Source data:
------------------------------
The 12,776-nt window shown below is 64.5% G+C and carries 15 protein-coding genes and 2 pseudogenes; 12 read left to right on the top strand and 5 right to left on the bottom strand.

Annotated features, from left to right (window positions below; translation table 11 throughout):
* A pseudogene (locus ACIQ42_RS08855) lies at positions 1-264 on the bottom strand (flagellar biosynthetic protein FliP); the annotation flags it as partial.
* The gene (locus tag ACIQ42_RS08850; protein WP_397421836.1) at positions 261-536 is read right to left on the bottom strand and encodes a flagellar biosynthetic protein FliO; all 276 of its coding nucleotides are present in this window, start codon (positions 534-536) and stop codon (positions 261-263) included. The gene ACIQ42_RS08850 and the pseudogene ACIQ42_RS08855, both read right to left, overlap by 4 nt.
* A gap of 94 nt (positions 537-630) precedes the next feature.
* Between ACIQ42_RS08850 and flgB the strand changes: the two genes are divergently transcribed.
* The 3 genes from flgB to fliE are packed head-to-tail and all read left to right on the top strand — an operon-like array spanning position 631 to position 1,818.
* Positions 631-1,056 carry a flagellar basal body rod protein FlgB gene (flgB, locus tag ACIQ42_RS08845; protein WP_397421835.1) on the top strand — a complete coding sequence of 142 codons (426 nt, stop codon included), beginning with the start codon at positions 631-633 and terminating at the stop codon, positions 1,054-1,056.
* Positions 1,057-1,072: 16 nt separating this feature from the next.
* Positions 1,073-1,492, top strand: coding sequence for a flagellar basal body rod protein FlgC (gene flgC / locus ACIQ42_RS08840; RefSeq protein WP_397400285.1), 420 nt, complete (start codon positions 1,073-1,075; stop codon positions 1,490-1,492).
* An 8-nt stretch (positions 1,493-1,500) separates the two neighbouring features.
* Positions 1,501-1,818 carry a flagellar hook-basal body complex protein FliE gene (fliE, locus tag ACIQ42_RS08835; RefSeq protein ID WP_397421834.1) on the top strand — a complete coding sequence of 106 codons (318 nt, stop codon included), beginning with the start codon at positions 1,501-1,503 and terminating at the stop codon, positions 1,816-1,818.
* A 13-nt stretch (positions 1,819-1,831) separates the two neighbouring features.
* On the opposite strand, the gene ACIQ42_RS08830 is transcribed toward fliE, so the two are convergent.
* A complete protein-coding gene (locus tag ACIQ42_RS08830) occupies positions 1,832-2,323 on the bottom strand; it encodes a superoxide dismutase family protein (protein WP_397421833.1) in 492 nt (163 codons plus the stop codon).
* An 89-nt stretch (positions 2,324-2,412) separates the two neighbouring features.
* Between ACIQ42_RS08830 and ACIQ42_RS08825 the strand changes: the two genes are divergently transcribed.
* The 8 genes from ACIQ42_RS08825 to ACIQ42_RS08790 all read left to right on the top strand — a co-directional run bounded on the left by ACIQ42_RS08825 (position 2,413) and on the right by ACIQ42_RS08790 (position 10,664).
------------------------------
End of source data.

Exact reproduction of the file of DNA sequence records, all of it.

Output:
The 12,776-nt window shown below is 64.5% G+C and carries 15 protein-coding genes and 2 pseudogenes; 12 read left to right on the top strand and 5 right to left on the bottom strand.

Annotated features, from left to right (window positions below; translation table 11 throughout):
* A pseudogene (locus ACIQ42_RS08855) lies at positions 1-264 on the bottom strand (flagellar biosynthetic protein FliP); the annotation flags it as partial.
* The gene (locus tag ACIQ42_RS08850; protein WP_397421836.1) at positions 261-536 is read right to left on the bottom strand and encodes a flagellar biosynthetic protein FliO; all 276 of its coding nucleotides are present in this window, start codon (positions 534-536) and stop codon (positions 261-263) included. The gene ACIQ42_RS08850 and the pseudogene ACIQ42_RS08855, both read right to left, overlap by 4 nt.
* A gap of 94 nt (positions 537-630) precedes the next feature.
* Between ACIQ42_RS08850 and flgB the strand changes: the two genes are divergently transcribed.
* The 3 genes from flgB to fliE are packed head-to-tail and all read left to right on the top strand — an operon-like array spanning position 631 to position 1,818.
* Positions 631-1,056 carry a flagellar basal body rod protein FlgB gene (flgB, locus tag ACIQ42_RS08845; protein WP_397421835.1) on the top strand — a complete coding sequence of 142 codons (426 nt, stop codon included), beginning with the start codon at positions 631-633 and terminating at the stop codon, positions 1,054-1,056.
* Positions 1,057-1,072: 16 nt separating this feature from the next.
* Positions 1,073-1,492, top strand: coding sequence for a flagellar basal body rod protein FlgC (gene flgC / locus ACIQ42_RS08840; RefSeq protein WP_397400285.1), 420 nt, complete (start codon positions 1,073-1,075; stop codon positions 1,490-1,492).
* An 8-nt stretch (positions 1,493-1,500) separates the two neighbouring features.
* Positions 1,501-1,818 carry a flagellar hook-basal body complex protein FliE gene (fliE, locus tag ACIQ42_RS08835; RefSeq protein ID WP_397421834.1) on the top strand — a complete coding sequence of 106 codons (318 nt, stop codon included), beginning with the start codon at positions 1,501-1,503 and terminating at the stop codon, positions 1,816-1,818.
* A 13-nt stretch (positions 1,819-1,831) separates the two neighbouring features.
* On the opposite strand, the gene ACIQ42_RS08830 is transcribed toward fliE, so the two are convergent.
* A complete protein-coding gene (locus tag ACIQ42_RS08830) occupies positions 1,832-2,323 on the bottom strand; it encodes a superoxide dismutase family protein (protein WP_397421833.1) in 492 nt (163 codons plus the stop codon).
* An 89-nt stretch (positions 2,324-2,412) separates the two neighbouring features.
* Between ACIQ42_RS08830 and ACIQ42_RS08825 the strand changes: the two genes are divergently transcribed.
* The 8 genes from ACIQ42_RS08825 to ACIQ42_RS08790 all read left to right on the top strand — a co-directional run bounded on the left by ACIQ42_RS08825 (position 2,413) and on the right by ACIQ42_RS08790 (position 10,664).